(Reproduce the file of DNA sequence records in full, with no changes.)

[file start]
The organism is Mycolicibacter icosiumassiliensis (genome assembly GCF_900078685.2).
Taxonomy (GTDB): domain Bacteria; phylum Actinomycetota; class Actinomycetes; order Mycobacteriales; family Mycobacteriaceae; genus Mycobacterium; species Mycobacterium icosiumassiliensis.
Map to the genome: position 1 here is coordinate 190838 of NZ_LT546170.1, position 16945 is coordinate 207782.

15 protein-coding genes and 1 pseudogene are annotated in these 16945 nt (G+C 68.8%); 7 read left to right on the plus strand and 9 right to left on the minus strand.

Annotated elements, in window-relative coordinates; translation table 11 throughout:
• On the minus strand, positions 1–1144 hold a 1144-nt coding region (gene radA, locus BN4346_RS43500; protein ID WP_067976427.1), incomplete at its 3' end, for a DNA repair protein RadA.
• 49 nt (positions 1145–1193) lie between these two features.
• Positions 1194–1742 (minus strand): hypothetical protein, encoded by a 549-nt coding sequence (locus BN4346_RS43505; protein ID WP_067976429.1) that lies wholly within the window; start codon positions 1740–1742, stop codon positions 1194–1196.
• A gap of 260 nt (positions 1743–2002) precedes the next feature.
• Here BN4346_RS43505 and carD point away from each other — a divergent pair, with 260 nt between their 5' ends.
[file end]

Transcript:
The organism is Mycolicibacter icosiumassiliensis (genome assembly GCF_900078685.2).
Taxonomy (GTDB): domain Bacteria; phylum Actinomycetota; class Actinomycetes; order Mycobacteriales; family Mycobacteriaceae; genus Mycobacterium; species Mycobacterium icosiumassiliensis.
Map to the genome: position 1 here is coordinate 190838 of NZ_LT546170.1, position 16945 is coordinate 207782.

15 protein-coding genes and 1 pseudogene are annotated in these 16945 nt (G+C 68.8%); 7 read left to right on the plus strand and 9 right to left on the minus strand.

Annotated elements, in window-relative coordinates; translation table 11 throughout:
• On the minus strand, positions 1–1144 hold a 1144-nt coding region (gene radA, locus BN4346_RS43500; protein ID WP_067976427.1), incomplete at its 3' end, for a DNA repair protein RadA.
• 49 nt (positions 1145–1193) lie between these two features.
• Positions 1194–1742 (minus strand): hypothetical protein, encoded by a 549-nt coding sequence (locus BN4346_RS43505; protein ID WP_067976429.1) that lies wholly within the window; start codon positions 1740–1742, stop codon positions 1194–1196.
• A gap of 260 nt (positions 1743–2002) precedes the next feature.
• Here BN4346_RS43505 and carD point away from each other — a divergent pair, with 260 nt between their 5' ends.